If he balks at the suggestion of working (gasp!), he’s clearly not ready for credit and it’s time for you to start showing some tough love.
But if your teenager is earning his own income, he can apply for credit on his own even if he is under 21. But he will still need some guidance from you. Make sure that he only takes on as much credit card as he can handle.
Both retail credit cards (which can be easier to get with no credit history) and secured credit cards can limit the amount of trouble your teenager can get into while giving him an easy introduction to credit. An alternative to consider is SelfLender.com (Check out our full review of SelfLender here.)
If your income-earning teenager is ready to apply for his own credit card, be sure to help him find the one that will best fit his needs.
5. Have Your Home Address Remain Her Main Residence
This is particularly helpful for college students. Lenders like to see stability in terms of living arrangements, and college students will often change their address at least once a year.
Your child can still use your address on credit card applications, which will appear much more favorable on her applications than four different residences in four years would.
However, if you do allow your teenager to do this, make sure that they are signing up for paperless bills or statements so that they cannot claim they didn’t receive bills in time to pay them.
The Credit CARD Act in 2009 was created to help protect young adults from predatory lending practices and from stumbling into huge credit problems through ignorance. As much as I believe in the importance of this legislation, it only takes care of one side of the equation.
Parents have the responsibility to teach their children how to handle credit, and young adults must take the time to learn the ropes before mistakes become disasters.
Even parents who have struggled with credit themselves can help their teenagers to get a good start with credit, as long as they set reasonable boundaries and limits, and take the time to educate themselves and their kids.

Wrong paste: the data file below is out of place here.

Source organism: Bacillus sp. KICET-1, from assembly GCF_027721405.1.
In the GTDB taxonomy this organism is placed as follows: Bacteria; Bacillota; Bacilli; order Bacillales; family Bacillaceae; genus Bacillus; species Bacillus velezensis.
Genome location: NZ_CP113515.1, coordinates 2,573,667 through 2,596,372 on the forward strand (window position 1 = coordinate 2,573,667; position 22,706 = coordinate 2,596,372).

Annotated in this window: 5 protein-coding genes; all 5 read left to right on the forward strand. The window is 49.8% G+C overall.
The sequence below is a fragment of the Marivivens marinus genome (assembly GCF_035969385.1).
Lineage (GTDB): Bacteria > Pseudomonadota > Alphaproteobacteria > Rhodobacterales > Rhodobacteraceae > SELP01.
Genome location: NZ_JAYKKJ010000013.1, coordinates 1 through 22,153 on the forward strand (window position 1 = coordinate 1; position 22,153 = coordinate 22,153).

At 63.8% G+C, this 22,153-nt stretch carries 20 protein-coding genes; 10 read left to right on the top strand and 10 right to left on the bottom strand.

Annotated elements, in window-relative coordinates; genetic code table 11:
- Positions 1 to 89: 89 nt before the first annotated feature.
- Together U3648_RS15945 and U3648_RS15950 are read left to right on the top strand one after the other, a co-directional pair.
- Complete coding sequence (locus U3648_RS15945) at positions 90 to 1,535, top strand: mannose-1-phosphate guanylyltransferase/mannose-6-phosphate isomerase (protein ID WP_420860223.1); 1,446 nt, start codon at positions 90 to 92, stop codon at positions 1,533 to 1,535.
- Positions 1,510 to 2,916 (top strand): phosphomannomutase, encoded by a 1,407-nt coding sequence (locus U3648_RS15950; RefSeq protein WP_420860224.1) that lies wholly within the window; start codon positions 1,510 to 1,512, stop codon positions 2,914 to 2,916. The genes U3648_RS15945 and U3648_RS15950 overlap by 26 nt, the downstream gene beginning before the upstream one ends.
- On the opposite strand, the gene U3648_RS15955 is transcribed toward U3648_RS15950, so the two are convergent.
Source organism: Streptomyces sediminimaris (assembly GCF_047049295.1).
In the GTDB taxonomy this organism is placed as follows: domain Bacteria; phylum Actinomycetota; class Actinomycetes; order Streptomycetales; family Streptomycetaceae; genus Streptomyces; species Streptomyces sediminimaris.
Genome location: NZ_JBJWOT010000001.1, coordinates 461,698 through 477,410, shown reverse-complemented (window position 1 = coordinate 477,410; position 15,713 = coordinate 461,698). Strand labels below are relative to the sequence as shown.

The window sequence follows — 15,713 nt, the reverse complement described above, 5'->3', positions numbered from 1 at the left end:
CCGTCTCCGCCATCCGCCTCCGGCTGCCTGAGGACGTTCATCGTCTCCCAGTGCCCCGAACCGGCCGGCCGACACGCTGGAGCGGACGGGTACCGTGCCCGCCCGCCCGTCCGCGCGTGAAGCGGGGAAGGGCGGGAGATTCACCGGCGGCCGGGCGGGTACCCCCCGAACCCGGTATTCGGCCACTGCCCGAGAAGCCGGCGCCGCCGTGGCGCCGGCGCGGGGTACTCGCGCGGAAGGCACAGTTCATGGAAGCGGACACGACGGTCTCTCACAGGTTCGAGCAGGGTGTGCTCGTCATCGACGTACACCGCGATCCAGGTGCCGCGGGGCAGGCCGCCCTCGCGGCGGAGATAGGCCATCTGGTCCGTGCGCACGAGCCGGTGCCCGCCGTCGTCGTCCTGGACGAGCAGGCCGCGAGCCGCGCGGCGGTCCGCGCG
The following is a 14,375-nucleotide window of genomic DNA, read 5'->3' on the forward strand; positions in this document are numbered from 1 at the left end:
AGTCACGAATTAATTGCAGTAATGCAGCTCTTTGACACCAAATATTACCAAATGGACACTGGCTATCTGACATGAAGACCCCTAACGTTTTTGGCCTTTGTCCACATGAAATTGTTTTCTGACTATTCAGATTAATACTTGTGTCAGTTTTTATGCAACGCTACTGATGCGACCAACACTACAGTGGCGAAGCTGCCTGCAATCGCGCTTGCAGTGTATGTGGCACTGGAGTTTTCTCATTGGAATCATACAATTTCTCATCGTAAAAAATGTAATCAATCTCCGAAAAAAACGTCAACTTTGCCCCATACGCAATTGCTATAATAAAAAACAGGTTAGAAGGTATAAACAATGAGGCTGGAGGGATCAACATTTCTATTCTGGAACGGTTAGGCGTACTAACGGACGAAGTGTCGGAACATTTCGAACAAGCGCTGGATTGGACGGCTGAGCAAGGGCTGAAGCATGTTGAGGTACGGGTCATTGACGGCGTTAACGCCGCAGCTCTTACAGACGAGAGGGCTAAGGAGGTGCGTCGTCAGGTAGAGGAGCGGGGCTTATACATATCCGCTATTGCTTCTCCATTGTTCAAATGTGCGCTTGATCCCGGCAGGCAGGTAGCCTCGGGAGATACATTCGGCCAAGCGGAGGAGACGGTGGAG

What is FICO®?
FICO® is an acronym for a company named the Fair Isaac Corporation. They were the first company to produce a credit scoring model in 1989 and their scores have been the most widely used ever since. FICO says that 90% of top lenders use FICO scores when making lending decisions.
What is VantageScore?
In 2006, all three major credit bureaus, Experian, TransUnion, and Equifax, joined together to create their own scoring model, calling it VantageScore. Since then, they’ve iterated upon their model several times. Their latest version is called VantageScore 4.0 (released in 2017), but many lenders still use VantageScore 3.0.
Does your VantageScore matter? Yes, and no.
The VantageScore model shares a ton of similarities with FICO®. They are so similar, in fact, that FICO sued VantageScore in 2010 claiming the childhood version of “you copied us!”
The lawsuit failed, but the overall point is that if you have a good FICO® score, you’ll undoubtedly have a good VantageScore as well. Will the exact 3-digit numbers vary slightly? Yes. But they should always be in the same ballpark.
Can You Have a Perfect Credit Score?
Your credit score is a numerical representation of what’s in your credit history file. It’s supposed to represent how creditworthy you are.
Why should you care? Well, lenders use your credit score as a factor when considering you. So, it’s not a stretch to assume that you would want to raise your credit score if you want to access credit in the future.
But should you aim for perfection? What is the perfect credit score? For both the VantageScore and base FICO® score models, the lowest score is 300 and the highest credit score is 850.